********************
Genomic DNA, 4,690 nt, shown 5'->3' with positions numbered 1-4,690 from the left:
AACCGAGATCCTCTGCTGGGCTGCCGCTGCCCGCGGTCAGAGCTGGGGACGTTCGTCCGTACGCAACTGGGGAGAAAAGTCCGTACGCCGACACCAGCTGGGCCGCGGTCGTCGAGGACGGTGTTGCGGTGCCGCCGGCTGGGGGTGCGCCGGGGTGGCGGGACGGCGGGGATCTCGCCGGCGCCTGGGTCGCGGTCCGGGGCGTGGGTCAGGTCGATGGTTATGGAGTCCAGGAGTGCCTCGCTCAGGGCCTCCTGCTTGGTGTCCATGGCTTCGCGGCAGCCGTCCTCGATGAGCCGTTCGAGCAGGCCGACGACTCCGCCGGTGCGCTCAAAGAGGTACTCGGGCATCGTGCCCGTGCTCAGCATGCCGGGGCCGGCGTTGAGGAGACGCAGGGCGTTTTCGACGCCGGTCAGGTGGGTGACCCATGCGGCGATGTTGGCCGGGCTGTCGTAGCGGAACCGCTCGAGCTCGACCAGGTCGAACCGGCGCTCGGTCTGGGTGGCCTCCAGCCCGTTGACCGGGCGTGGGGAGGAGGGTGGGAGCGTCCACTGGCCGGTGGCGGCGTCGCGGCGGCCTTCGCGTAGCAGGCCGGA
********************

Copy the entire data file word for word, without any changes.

Genomic DNA, 4,690 nt, shown 5'->3' with positions numbered 1-4,690 from the left:
AACCGAGATCCTCTGCTGGGCTGCCGCTGCCCGCGGTCAGAGCTGGGGACGTTCGTCCGTACGCAACTGGGGAGAAAAGTCCGTACGCCGACACCAGCTGGGCCGCGGTCGTCGAGGACGGTGTTGCGGTGCCGCCGGCTGGGGGTGCGCCGGGGTGGCGGGACGGCGGGGATCTCGCCGGCGCCTGGGTCGCGGTCCGGGGCGTGGGTCAGGTCGATGGTTATGGAGTCCAGGAGTGCCTCGCTCAGGGCCTCCTGCTTGGTGTCCATGGCTTCGCGGCAGCCGTCCTCGATGAGCCGTTCGAGCAGGCCGACGACTCCGCCGGTGCGCTCAAAGAGGTACTCGGGCATCGTGCCCGTGCTCAGCATGCCGGGGCCGGCGTTGAGGAGACGCAGGGCGTTTTCGACGCCGGTCAGGTGGGTGACCCATGCGGCGATGTTGGCCGGGCTGTCGTAGCGGAACCGCTCGAGCTCGACCAGGTCGAACCGGCGCTCGGTCTGGGTGGCCTCCAGCCCGTTGACCGGGCGTGGGGAGGAGGGTGGGAGCGTCCACTGGCCGGTGGCGGCGTCGCGGCGGCCTTCGCGTAGCAGGCCGGA